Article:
He basically told me his sequence on getting in a 2-stroke unit in for tune-up:
First he would add ATF fluid to some 100% gas, run the item full throttle (blowing lots of smoke) to cleanse the fuel system.
..then he would clean the air filter in gas, or replace, put fresh gas in it, a new plug & then adjust the carb.
Give the machine a clean & done.

btw:: I asked him what he's doing with all the stuff if it doesn't sell,,,, he said he was putting everything through the woodchipper___ I said 'really'_____ he a said "REALLY"!

must have been a really medieval woodchipper.......:devil:
 

idleprocess

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Ethanol-free gasoline at the pump is not available in the DFW region - I'd have to trek more than 90 minutes out of the metro area to source some. Alternatively, Home Despot sells the likes of TruFuel priced at a mere ~$21/gallon.

When I was still using my gasoline lawn mower, depleting the fuel can at the end of season as best possible then running the mower dry was a successful strategy. My only fuel issues with outdoor power equipment was trying to use some known bad gas I pumped out of a truck under the assumption that a small outdoor power equipment engine would be tolerant. Nope - haven't run that lawnmower or chipper since and probably need to learn some small engine repair basics to get it running again.
 

markr6

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There's a station in town, the only one I know of, right next to where I work. So just for peace of mind I fill up there for use in my mower, trimmer and leaf blower. It's around $3.29/gal right now (regular 87 is $2.09). I only go through maybe 6 gallons all summer-fall.

I do like the trufuel for my chainsaw since that 1L bottle lasts a long time.
 

Poppy

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idleprocess,
You might try dropping the fuel bowl and cleaning it out, then use some Gumout. Put in fresh gas and give it a try. Starting fluid will some times start an engine that has been sitting for a while too.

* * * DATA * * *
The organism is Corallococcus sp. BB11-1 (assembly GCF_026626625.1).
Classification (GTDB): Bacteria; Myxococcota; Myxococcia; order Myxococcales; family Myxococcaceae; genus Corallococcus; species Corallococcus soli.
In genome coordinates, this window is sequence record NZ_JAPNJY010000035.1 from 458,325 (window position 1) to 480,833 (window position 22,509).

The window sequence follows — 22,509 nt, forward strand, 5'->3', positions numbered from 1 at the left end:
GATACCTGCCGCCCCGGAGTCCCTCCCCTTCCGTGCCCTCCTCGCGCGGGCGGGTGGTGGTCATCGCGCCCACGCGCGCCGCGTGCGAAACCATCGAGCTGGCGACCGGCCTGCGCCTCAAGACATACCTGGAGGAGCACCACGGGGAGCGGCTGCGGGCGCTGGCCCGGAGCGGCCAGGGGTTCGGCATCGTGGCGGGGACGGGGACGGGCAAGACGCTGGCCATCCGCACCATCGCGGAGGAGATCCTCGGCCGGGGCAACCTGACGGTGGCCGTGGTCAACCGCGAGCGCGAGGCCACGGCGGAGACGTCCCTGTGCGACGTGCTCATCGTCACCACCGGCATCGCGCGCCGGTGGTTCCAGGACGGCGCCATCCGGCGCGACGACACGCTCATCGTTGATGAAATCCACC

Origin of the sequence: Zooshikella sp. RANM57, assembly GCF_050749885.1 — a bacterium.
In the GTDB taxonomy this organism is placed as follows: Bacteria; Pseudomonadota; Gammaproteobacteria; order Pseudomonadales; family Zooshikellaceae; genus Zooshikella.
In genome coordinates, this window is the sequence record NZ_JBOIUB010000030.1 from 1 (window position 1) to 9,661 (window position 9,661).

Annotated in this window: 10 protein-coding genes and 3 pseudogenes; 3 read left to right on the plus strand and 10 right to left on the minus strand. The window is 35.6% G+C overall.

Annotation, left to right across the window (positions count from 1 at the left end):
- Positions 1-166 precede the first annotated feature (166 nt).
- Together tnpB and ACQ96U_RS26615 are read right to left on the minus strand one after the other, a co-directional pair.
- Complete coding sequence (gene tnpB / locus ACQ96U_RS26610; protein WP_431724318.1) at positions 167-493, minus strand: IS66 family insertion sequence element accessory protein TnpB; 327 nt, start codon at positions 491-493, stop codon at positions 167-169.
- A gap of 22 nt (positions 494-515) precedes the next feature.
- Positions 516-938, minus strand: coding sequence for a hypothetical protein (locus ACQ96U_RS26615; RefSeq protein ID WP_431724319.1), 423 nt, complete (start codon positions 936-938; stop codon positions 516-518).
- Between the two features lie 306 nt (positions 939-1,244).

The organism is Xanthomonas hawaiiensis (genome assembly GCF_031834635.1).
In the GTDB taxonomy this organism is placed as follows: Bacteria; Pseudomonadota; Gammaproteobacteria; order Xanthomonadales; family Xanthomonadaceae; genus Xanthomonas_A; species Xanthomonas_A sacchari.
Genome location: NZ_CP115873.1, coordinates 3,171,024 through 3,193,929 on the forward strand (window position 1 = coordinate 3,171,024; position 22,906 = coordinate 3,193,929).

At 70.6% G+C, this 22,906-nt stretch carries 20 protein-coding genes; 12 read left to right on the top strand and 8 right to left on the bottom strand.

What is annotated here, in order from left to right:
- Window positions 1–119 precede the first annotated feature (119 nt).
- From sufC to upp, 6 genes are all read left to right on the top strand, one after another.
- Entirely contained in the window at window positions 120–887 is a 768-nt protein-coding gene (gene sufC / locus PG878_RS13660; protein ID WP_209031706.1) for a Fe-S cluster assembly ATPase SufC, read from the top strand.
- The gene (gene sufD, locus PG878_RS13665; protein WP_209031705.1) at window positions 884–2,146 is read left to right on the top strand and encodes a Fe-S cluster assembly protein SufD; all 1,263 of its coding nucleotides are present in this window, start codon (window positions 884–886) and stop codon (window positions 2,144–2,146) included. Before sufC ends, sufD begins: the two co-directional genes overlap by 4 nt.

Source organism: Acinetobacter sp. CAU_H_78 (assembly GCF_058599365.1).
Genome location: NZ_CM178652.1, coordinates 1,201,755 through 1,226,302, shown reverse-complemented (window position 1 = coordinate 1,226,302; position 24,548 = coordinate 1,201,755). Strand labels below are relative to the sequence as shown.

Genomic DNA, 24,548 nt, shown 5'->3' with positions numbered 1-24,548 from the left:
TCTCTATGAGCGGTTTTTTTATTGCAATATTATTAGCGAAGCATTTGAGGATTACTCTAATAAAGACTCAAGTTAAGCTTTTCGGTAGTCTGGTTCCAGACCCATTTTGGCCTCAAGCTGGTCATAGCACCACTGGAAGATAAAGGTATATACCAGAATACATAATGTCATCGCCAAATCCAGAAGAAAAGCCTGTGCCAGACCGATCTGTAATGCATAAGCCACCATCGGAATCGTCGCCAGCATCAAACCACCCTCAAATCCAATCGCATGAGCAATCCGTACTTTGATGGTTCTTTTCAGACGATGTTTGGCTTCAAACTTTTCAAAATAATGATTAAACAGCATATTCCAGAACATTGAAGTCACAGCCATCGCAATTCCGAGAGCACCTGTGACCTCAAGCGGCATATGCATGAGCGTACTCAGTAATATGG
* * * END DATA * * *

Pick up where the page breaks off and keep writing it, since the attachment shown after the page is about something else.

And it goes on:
If you pour the "bad gas" into a visible see through container, you may see water settle to the bottom. I have used some pretty stale gas in my lawn mower, because I didn't have a better way to get rid of it. I may have added some fresh gas, and if so, if I had the option, I would have added high test.
 

Lynx_Arc

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I guess we are lucky as the largest convenience store chain here their newer stores all sell real gas (no booze) and a lot of the smaller independent stations sell it too. For a long time I used only real gas in my car but when I started driving a long distance to work and finances were very tight I reluctantly went back to boozaline and didn't notice much of a difference other than a slight loss in gas mileage but about 20 cents a gallon or more cheaper it has saved me a lot of money.
I may try running some ATF through my blower as it either needs a filter cleaning or has clogged fuel issues.
I am thinking mower engines handle boozaline better than the smaller weedeater engines do. Not sure how the fuel damages the smaller small engines something about it getting hotter and burning them up somehow I've heard. Maybe it is 2 cycle vs 4 cycle engines with boozaline that is the issue. I'm lucky that real gas is readily available here about 20-30 cents a gallon at certain gas stations. The largest chain of stations here Quik Trip their newer stations have real gas pumps (7 years old and newer I think) I used to buy it for my car but when I started driving a lot more for work reason I reluctantly went to boozaline as my budget was extremely tight. Luckily my car did ok with it and about $150 or so a year savings has helped.
 

idleprocess

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idleprocess,
You might try dropping the fuel bowl and cleaning it out, then use some Gumout. Put in fresh gas and give it a try. Starting fluid will some times start an engine that has been sitting for a while too.

My remediation efforts on the mower a few years ago consisted of a can of 93 octane gas and a number of pulls without success. Last time I tried the chipper it would run on partial choke, which I suspect was not good for it.

I'll likely need to replace parts on both at this point.